“The only reason that Slenderman stuck in Morgan’s head was because she’d seen him before. One of Morgan’s more terrifying hallucinations appeared to her in the mirror when she was about five; whenever Morgan looked at her reflection, she saw this thing standing behind her — a tall, lanky, shadow shaped like a man. The figure in the mirror eventually went away. But Morgan never forgot it, and she dreaded the prospect of it ever returning.”
It was a sensational 2014 story with a Waukesha, Wis., dateline. Two 12-year-old girls — Morgan Geyser and Anissa Weier — tried to kill their friend, abandoning her while she was bleeding from 19 stab wounds.
Their victim, Payton Isabella Leutner, with whom they’d had a sleepover the night before, managed to crawl out of the woods and was rushed to the hospital.
After the attack, Morgan and Anissa ran toward the woods where they thought they would be welcomed to the mansion of Slenderman, a tall, faceless internet monster with tentacles growing out of his back. The mentally disturbed girls thought he would only accept them if their victim was someone Morgan loved. And Morgan had loved Payton, known as Bella, since they were children.
Morgan and Anissa were caught and charged as adults. It would take seven years for their cases to be adjudicated, and much of that time they were locked up, either in the county jail or the Winnebago Mental Health Institute, 70 miles north of Waukesha. Morgan was finally diagnosed with schizophrenia that had caused her to have hallucinations since she was a toddler. But it took until December 2015 for her to be given antipsychotics.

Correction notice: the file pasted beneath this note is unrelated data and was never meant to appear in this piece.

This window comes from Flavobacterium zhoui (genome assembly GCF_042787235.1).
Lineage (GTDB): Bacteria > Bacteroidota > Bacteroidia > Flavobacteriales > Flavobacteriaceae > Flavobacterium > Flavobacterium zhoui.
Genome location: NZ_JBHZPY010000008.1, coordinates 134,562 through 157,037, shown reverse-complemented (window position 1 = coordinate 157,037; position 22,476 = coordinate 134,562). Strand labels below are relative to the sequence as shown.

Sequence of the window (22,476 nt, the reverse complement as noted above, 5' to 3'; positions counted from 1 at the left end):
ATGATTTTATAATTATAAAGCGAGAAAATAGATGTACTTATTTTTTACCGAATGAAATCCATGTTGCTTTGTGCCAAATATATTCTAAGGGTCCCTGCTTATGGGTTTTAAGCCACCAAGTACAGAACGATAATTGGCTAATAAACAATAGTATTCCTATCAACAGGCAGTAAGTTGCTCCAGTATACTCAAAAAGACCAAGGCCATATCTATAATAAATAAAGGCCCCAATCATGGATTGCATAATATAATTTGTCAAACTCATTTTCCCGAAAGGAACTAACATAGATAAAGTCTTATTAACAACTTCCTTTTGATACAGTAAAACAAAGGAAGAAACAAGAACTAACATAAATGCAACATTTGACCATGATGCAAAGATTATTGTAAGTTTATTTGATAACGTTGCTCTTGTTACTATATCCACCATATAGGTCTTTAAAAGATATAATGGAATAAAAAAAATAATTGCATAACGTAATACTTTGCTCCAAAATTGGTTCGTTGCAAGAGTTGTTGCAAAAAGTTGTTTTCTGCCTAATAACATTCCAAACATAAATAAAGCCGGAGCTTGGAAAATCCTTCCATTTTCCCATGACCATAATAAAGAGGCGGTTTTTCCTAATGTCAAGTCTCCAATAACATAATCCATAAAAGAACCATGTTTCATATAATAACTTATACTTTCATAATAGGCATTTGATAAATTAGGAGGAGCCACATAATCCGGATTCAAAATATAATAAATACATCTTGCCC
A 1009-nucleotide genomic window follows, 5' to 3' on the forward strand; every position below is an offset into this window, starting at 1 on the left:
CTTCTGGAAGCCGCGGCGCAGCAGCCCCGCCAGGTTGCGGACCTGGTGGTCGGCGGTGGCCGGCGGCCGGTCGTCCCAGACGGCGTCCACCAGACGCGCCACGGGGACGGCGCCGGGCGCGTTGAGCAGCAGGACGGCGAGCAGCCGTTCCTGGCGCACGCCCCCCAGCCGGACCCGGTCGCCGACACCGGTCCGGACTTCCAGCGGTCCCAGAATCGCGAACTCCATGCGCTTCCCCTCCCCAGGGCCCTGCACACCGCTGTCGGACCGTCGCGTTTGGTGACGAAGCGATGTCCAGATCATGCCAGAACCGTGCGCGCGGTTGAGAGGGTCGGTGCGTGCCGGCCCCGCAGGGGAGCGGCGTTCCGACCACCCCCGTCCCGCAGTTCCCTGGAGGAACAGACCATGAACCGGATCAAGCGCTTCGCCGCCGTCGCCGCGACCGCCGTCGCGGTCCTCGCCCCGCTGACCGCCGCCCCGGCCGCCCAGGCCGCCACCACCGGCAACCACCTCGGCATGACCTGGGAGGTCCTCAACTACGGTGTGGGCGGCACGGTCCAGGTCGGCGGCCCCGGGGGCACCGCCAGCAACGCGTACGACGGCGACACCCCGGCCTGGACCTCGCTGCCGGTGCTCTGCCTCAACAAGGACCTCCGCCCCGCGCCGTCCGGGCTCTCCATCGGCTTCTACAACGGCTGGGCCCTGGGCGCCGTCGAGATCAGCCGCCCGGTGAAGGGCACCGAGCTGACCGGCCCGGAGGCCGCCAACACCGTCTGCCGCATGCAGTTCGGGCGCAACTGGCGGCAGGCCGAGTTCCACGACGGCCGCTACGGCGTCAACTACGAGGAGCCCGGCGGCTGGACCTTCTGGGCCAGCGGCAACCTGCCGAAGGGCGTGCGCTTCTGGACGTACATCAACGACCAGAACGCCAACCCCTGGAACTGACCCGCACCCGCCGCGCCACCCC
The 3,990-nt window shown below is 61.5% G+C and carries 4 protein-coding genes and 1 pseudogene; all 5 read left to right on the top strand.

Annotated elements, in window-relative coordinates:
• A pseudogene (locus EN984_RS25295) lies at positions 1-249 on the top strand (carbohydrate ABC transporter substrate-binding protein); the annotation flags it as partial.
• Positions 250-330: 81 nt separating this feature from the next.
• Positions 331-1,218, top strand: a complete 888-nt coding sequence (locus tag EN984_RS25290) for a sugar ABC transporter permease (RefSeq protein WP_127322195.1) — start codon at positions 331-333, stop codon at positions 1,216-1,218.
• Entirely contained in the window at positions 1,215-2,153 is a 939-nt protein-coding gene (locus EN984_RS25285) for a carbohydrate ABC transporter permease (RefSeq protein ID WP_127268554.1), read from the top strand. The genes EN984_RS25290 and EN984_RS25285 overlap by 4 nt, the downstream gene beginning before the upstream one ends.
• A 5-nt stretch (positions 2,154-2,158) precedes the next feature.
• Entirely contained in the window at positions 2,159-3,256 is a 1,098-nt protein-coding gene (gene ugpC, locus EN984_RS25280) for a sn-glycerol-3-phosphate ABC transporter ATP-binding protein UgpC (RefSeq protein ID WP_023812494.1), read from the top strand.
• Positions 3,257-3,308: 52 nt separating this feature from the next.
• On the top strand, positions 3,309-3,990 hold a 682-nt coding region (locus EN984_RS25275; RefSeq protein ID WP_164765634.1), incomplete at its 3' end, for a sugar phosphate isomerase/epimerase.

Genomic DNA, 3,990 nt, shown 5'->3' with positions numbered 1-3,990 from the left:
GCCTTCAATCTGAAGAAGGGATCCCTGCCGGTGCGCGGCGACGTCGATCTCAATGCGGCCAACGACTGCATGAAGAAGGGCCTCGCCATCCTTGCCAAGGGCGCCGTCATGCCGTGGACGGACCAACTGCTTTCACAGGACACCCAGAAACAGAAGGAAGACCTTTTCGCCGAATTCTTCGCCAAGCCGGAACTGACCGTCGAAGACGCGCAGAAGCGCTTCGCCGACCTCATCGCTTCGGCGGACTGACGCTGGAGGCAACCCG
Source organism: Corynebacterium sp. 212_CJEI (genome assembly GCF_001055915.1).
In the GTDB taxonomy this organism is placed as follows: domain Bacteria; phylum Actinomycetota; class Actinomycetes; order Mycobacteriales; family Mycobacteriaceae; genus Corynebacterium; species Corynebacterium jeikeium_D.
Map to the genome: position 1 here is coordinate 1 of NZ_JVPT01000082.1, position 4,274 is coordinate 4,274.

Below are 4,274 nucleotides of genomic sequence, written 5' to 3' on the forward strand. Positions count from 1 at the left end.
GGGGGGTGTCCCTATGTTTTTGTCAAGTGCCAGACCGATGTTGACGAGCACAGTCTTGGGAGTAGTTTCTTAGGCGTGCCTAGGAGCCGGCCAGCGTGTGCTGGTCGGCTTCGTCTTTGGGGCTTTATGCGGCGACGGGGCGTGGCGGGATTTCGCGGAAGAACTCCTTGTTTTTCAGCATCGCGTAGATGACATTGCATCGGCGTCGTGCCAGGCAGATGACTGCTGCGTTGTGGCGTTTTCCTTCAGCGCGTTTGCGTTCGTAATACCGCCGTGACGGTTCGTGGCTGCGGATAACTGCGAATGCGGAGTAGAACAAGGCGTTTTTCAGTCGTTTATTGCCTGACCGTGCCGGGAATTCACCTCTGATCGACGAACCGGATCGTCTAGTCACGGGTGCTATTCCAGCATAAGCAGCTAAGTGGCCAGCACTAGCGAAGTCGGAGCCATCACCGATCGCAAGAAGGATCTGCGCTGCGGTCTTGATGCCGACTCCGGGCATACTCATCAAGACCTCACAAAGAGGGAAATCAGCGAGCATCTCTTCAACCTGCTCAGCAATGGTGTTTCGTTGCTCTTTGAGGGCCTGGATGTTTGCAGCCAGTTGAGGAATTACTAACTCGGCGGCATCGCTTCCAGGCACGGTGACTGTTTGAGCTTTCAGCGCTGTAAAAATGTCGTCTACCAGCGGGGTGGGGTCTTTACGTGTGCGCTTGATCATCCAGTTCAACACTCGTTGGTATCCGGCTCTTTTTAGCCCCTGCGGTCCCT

The girls’ lawyers tried every avenue to get them remanded to juvenile court, but the judge kept refusing the request.
Kathleen Hale heard about this horrifying story the way everyone did — via the media. She was living in California with her husband and two small children, but she’d grown up in two small towns 20 minutes north of Milwaukee and knew the area well.
“The story was all over the news,” Hale recalled in a phone interview from her Los Angeles home. “But nobody was asking or answering the obvious question I had — why were 12-year-olds being tried as adults? ”
Hale has answered her own question in her new book, “Slenderman: Online Obsession, Mental Illness, and the Violent Crime of two Midwestern Girls” (Grove Press, $27). This first in-depth investigation into the tangled lives of Morgan, Anissa and Bella earned a starred review from Publishers Weekly.
Hale’s research reveals that Morgan’s father, her primary caregiver, also had schizophrenia. By the time Morgan attacked her friend, she had been losing touch with reality for years but the adults in her life ignored her behavior. Her partner, Anissa, had difficulties processing information.
Hale began her research when her daughter was 4 months old, moving to Milwaukee for three months. “Being a new mom impacted my relationship to the story,” she said.
Wisconsinites, she points out, are wary of outsiders and she was asking questions in one of the most conservative sections of the state. Almost no one involved in the case would talk to her; not the police, the judge, the parents of Anissa and Bella, the girls’ teachers, or administrators at the county jail and Winnebago.